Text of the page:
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Good afternoon, welcome to the program. I am David Speers. President Barack Obama today stood in front of a crowd, a community devastated in the town of Newtown, Connecticut. He wasn't there just as the nation's mourning chief, in the wake of Friday's mass shooting, he was there to deliver a sharp political message as well. The President took apart the argument that the right to bear high-powered weapons is somehow equal to the right of children to live safely. At in making this case today, the President has raised the bar for himself. He now has to deliver in the coming weeks and months on the issue of gun law reform and it is arguably a much tougher task for an American president than it was for John Howard and Tim Fischer in the wake of the Port Arthur massacre in Australia. Their task was not easy. It was perhaps one of the toughest things John Howard ever did politically. But for an American president to take on gun law reform seriously, President Obama will be heading down a dangerous political past. Coming up, we look at the politics of gun law reform in the United States. We will also be looking at the politics of asylum seekers in Australia. Always a difficult issue for this government. This week, Foreign Minister Bob Carr has been in Sri Lanka trying to deal with the source of the problem. We have seen recently a big surge in asylum seekers from Sri Lanka trying to get to Australia. Many are being turned back, but clearly the government believes more can be done at the source to deal with the problem. Also today in Canberra, we saw the three members of the expert panel on asylum seekers fronting a Parliamentary committee to take some questions on how the plan the government has put in place is working and how it can work better. First, the top stories this hour. Thank you, David. US President Barack Obama, as David said, made an impassioned speech at an Interfaith vigil for the victims of the massacre. The President put gun control firmly on the agenda, saying action needed to be taken to protect America's young. More than 2000 people packed the high school to hear the President offering condolences on behalf of the country. Prayers.The Lord is my shepherd, I shall not want.26 candles for the 26 lives lost. 2000 people gathered on Sunday night to grieve and mourn. After meeting with the families of those gunned down at Sandy Hook Elementary School, President Obama tried to offer comfort in the aftermath of an unthinkable crime. I am very mindful that mere words cannot match the depth of your sorrow, nor can they heal your wounded hearts. I can only hope it helps for you to know that you are not alone in your grief.Outside the high school and around Newtown, there are memorials, candles, teddy bears and mementos, left by people who travelled many miles to pay their respects.To let everyone know we are thinking of them.20 children, 12 girls and eight boys, six and seven years old were killed inside the school along with six adult women. Authorities say Adam Lanza lasted his way into the building with a high-powered assault rifle and fired hundreds of bullets in a rampage that claimed the lives of students, teachers and the principal. He killed himself. His mother was found dead in their home. Investigators continue to comb through both crime scenes for answers. While Newtown continues to struggle Tamou forward, the President issued a call to action. -- struggled to move forward.No set of laws can eliminate every senseless act of violence in our society. But that cannot be an excuse for in action.This town still has a lot of morning to do. Funeral arrangements are being made and the services begin as early as Monday.The massacre has also sparked debate at home here about gun laws. The Greens are calling for semiautomatic handguns to be banned in Australia. Adam Bandt says there is no reason why a private citizen should own such weapons.I think most people would be shocked to know that a couple of the handguns that were apparently found in the shooters possession in the United States are not banned and outlawed in Australia.Gun control Australia is backing the calls for a ban on semiautomatic handguns.Most massacres are committed by someone without a correct -- criminal record, no mental illness, and they have obtained their guns legally or through someone who has obtained their gun legally, such as what happened in the US.In other news, Fiji is being battered by Cyclone Evan, a category four storm, which claimed at least four lives. So far there have been no reports of death in Fiji, but the worst is yet to come for the main tourist island of Viti Levu. Power has been cut to the north and more than 3000 people have been evacuated from low-lying areas. Any major town of Nadi, shops have been cleared of stock and windows boarded up as they wait for the worst.Cyclone Evan closing in.We have got gale force winds, trees down, there has been structural damage up in the North Island. They have lost power up there. We have lost power in Suva, they turn the power off for safety reasons because of live wires.The wind is proving too much for this carrier, which ran aground on the reef in the harbour. 3500 people have been evacuated with no flights in or out of the island and 400 that -- 400 New Zealand people remain there.We got evacuated yesterday morning.New Zealand will be sending a Boeing 767 tomorrow. Guests at the Hilton have been told to sit tight for the next 36 hours. Remaining as safe as possible in the next few hours. The major concern is for the Fijians that don't have half the protection that we have.With the floods from March still fresh in everybody's mind, Nadi shopowners are not taking any chances, removing entire shops.. Locals are trying to keep in touch with family in New Zealand, it is difficult with phone lines down this morning.At the moment, I don't know how to feel. We have no knowledge. The information that should come out is our major drawback at the moment. We're looking forward to getting some news and then we will see what happens.Fiji Red Cross says it is fully stocked with emergency response supplies and is on standby. We hope that the government's around the world -- the governments around the world, once we know how bad it is hit, will be able to assist. I urge the people of New Zealand to do likewise.Fiji once again left counting the cost of disaster.The government has announced a four-point plan with Sri Lankan authorities, aimed at combating people smuggling. It includes greater intelligence sharing, maritime surveillance, and $700,000 for an information campaign targeting people smuggling hotspots. It comes as the government's expert panel urges politicians to push ahead with its proposed reforms.More than 150 boats and 9000 asylum seekers have arrived since the government's expert panel made its recommendations in August. Led by Angus Houston, the experts have urged politicians to push ahead with their reforms.You have to realise that this is a very comprehensive and complex package. It won't be done in a day.If you think it is going to be fixed in three months, we are delusional. There have been several cases of hunger strikes and self harm on Nauru. They are frustrated at the lack of progress, particularly about freedom of movement for those on the island.If people are locked up and not allowed up, that is detention. Our recommendation is that there should not be the tree detention.The majority of asylum seekers in the last couple of months have come from Sri Lanka. The government has now struck a deal with the Sri Lankan authorities aimed at combating the surge, including intelligence sharing and joint maritime surveillance training.We cannot accommodate economic refugees.More than 700 Sri Lankan arrivals have been returned to their homeland. The government believes these are early signs that the message is getting through.A pilot has died in a fiery light plane crash in Queensland's south-east. The Cessna was landing when it hit a power pole and took down lines when it crashed at Burrum Heads, just north of Hervey Bay this morning. The wreckage was engulfed in flames. The pilot was the only person on board. In sport, Michael Clarke has returned to the field despite injuring his hamstring in the second innings against Sri Lanka.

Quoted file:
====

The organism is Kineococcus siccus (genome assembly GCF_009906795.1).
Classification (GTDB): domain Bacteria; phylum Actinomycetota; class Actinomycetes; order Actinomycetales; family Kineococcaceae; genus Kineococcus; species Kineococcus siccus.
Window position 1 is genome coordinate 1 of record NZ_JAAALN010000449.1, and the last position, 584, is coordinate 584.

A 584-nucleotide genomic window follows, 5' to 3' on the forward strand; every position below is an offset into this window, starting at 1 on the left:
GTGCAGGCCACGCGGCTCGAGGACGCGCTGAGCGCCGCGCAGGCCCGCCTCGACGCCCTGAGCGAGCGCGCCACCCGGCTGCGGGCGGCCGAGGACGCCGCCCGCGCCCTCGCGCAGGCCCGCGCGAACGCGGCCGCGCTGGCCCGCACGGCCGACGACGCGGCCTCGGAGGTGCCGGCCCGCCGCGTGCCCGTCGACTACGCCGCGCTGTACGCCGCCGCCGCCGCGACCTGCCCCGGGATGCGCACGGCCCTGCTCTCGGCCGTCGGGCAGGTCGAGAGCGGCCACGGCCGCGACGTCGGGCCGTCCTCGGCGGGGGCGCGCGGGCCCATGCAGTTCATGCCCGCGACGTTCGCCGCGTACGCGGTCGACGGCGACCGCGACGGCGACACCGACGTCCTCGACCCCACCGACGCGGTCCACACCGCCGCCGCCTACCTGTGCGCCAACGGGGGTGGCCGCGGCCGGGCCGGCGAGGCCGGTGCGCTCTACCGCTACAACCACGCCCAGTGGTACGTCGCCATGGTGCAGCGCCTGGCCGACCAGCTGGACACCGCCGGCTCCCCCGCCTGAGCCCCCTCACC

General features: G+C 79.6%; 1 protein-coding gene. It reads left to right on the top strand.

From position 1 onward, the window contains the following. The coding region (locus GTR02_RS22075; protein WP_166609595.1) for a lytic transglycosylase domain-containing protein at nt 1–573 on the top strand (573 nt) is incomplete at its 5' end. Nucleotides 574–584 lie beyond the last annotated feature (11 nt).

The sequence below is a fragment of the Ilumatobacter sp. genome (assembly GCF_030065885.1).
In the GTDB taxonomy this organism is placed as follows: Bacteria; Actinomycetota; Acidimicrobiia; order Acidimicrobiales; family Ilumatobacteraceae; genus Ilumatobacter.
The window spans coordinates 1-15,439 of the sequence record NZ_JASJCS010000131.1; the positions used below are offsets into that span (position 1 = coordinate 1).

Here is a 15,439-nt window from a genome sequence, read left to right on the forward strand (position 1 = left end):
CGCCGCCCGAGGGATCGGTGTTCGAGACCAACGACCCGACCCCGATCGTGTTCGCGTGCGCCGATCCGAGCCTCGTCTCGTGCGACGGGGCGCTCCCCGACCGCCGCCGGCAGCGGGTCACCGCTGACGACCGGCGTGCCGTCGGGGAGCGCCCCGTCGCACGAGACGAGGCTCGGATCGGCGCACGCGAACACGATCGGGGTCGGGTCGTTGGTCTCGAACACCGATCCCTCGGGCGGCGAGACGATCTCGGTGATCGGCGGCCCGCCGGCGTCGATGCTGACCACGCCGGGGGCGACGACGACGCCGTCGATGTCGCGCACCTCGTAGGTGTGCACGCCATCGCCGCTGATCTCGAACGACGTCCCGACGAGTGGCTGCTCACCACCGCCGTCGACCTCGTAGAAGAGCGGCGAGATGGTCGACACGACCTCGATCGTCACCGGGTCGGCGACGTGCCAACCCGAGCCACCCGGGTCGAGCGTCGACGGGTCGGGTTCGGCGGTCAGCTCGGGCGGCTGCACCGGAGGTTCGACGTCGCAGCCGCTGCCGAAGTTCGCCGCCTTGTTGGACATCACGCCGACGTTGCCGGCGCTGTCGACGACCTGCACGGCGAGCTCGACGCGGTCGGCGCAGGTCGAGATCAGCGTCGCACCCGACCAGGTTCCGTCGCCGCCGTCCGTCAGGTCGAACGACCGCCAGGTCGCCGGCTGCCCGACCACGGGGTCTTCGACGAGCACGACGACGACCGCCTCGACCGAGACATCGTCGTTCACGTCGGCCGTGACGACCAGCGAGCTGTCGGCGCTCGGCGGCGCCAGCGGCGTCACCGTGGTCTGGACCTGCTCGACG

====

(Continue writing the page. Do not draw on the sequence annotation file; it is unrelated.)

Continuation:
injuring his hamstring in the